April 26, 2000
To: Interim MSU President Terry Roark
Cc: MSUN Provost Roger Barber
Ref: Report on Program Review
This report is provided in response to Chairman Jasmin's request at the March 23, 2000 meeting of the Board of Regents related to MSUN program review. Specifically, following a series of presentations by a concerned faculty member and several students from the areas of metals, manufacturing, and biology, Mr. Jasmin requested that I report to the board following meetings with them. The meeting summary states that “Regent Jasmin requested that Chancellor Rao meet with campus representatives and give his recommendations to the Board of Regents. Chancellor Rao indicated he will come back with specific recommendations on how to address specific concerns, some of which might be new programs.”
On Monday, March 27, 2000, immediately following the board's meeting in Havre, I met with MSUN's Society for Manufacturing Engineers (SME) Club, comprised largely of students currently enrolled in the metals and manufacturing programs at MSUN. On Wednesday of that week, March 29, I met with students and some members of the natural science faculty. Each meeting lasted two hours. On Wednesday, April 5, I participated in a forum of all interested students, conducted by Dr. Kevin Brown, Assistant Professor of Communication. Additionally, the primary topic of discussion at a regularly scheduled student forum with the chancellor on April 3 was program review. In addition, various meetings with the IEET Club and members of the electronic engineering faculty took place.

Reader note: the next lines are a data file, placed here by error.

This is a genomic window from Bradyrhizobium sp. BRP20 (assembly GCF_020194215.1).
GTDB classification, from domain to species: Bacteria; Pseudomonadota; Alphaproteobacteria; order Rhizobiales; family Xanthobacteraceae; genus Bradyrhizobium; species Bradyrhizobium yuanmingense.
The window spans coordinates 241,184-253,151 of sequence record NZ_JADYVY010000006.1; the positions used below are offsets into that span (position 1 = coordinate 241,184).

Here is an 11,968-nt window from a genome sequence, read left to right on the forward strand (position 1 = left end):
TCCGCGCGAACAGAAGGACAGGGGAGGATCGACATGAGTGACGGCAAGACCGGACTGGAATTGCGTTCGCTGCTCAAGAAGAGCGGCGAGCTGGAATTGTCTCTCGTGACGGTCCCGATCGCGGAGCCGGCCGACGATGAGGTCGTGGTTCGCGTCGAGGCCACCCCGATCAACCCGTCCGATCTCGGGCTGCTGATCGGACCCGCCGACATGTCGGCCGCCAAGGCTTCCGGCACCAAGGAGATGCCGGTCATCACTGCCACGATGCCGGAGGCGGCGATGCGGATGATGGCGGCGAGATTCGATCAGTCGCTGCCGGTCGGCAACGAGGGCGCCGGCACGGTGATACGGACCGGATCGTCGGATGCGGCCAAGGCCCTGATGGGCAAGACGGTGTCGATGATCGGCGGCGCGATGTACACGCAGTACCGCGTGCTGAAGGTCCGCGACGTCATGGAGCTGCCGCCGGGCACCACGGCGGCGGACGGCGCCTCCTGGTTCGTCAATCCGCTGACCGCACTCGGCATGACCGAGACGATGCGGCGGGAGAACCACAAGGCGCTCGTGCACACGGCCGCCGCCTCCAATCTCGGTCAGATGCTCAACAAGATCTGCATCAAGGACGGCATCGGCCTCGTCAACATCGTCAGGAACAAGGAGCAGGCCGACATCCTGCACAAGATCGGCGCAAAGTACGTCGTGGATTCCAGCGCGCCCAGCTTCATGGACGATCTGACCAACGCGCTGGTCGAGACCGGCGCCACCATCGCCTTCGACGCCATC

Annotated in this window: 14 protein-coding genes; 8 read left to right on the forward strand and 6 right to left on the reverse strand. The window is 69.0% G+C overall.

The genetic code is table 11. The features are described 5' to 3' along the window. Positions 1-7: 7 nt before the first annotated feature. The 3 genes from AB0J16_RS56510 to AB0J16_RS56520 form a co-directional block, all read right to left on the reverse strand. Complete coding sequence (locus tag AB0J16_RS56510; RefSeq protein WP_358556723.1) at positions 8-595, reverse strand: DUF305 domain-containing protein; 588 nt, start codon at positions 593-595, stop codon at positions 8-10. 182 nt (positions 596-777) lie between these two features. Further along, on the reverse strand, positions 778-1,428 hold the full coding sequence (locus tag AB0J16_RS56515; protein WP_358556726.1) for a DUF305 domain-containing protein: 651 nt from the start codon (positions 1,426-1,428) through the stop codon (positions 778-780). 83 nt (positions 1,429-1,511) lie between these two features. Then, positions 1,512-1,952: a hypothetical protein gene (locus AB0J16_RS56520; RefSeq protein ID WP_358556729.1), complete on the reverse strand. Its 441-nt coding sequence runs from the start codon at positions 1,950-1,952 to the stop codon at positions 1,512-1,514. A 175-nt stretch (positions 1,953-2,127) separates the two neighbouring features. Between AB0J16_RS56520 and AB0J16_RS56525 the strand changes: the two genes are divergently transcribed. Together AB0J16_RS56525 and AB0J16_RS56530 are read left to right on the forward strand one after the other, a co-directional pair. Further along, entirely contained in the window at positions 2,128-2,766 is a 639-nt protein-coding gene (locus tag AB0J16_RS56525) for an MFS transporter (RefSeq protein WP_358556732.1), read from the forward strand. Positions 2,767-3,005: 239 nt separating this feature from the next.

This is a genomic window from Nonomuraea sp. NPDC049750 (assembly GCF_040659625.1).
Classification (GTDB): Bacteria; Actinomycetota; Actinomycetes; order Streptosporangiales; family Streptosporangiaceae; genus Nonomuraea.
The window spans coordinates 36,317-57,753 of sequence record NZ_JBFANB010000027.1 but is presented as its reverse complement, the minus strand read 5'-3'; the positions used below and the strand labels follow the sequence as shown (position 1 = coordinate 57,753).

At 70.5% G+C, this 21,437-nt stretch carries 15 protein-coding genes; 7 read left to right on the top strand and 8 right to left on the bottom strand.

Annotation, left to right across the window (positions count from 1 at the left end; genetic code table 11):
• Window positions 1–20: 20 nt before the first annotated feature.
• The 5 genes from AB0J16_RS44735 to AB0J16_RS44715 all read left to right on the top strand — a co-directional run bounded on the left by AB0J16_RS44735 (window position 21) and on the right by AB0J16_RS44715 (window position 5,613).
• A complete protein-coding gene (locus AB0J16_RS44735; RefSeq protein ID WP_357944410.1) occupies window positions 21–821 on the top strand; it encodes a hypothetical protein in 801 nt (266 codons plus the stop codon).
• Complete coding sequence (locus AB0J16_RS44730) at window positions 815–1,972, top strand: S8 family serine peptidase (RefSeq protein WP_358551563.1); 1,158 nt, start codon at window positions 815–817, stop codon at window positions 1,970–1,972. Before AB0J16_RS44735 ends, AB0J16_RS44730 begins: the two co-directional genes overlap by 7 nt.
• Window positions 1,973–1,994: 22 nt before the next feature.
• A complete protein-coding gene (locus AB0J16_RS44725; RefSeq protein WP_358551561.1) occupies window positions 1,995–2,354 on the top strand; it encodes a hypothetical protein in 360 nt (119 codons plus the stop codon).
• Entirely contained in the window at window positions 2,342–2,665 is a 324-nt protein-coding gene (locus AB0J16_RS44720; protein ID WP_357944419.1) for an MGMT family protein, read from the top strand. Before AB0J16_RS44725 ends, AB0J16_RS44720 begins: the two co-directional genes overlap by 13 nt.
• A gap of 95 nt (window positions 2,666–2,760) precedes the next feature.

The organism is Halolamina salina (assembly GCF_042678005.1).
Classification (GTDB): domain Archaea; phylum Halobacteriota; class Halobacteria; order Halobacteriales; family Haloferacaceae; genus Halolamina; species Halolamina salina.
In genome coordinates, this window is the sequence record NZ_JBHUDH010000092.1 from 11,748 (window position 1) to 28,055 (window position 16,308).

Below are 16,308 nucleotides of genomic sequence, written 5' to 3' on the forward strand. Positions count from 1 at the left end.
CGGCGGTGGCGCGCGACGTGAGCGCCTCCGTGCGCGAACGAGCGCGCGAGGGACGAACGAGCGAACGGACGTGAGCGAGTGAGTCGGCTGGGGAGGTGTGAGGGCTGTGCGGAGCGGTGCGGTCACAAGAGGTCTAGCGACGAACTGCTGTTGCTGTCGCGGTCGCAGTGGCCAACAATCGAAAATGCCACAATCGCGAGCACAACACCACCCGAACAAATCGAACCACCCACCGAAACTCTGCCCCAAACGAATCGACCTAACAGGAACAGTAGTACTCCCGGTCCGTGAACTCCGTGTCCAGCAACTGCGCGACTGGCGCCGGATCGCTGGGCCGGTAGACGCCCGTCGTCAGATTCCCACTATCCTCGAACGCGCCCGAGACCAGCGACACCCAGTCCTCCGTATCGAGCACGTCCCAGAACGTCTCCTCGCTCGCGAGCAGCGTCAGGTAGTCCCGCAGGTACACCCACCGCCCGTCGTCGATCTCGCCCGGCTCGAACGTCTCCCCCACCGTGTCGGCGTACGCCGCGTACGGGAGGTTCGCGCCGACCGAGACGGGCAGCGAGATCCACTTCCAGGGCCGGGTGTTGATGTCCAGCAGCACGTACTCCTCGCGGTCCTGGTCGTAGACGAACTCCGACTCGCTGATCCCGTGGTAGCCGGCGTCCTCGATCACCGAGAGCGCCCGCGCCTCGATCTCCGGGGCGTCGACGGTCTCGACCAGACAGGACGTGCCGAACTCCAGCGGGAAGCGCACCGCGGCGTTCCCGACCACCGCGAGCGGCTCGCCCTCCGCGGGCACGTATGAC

In the first two meetings, Provost Barber and I responded to a range of questions and concerns expressed by students. The questions largely related to the threshold criteria used and concerns focused on the credibility of their degrees in the future. There were some misunderstandings on which we were able to offer clarification, such as whether or not currently enrolled students could complete their degrees and whether or not courses would continue to be offered in disciplines where majors or minors were eliminated. The most difficult issue related to the recommendation by the MSU campuses to forward program review to the board for action rather than submission at the March meeting.
These meetings were very useful. In fact, we used information gathered from these forums to compile a press release prior to the evening of April 5. We were able to focus information in the release on what appeared to be the most commonly misunderstood pieces of information. This press release is attached as ITEM ONE. Additionally, the meetings helped us clarify process issues. We were able to point out that Provost Barber began the program review process discussions with faculty, primarily through chairs/deans, last October. We pointed meeting participants toward the provost's web site, which contained detailed reports and updates on program review.
To help provide a broader context for program review, we explained that overall enrollment decline at MSUN was likely to result in some programs being identified in the system-wide program review process. We explained that there was a relationship between program review, low enrolled classes, and the institution's budget. We talked about the importance of developing new programs on a regular basis as one way of addressing issues that have arisen as a result of program review.
Our discussion with student groups quickly focused on new programs, how to move ahead of eliminated programs, and issues around governance and student involvement in curricular matters. The latter is a matter that the student senate will address with the faculty senate as there is no formal relationship between the two groups with regard to curriculum review or development. Given emerging student interest in curricular matters, non-voting participation of a student in the faculty senate's curriculum committee might be worthy of the faculty's consideration. Students urged MSUN to improve its marketing, move ahead quickly with new curriculum, new delivery options, and involve students more in the curriculum related processes. Yesterday, the faculty voted to approve the addition of two students on the senate’s curriculum committee at MSUN.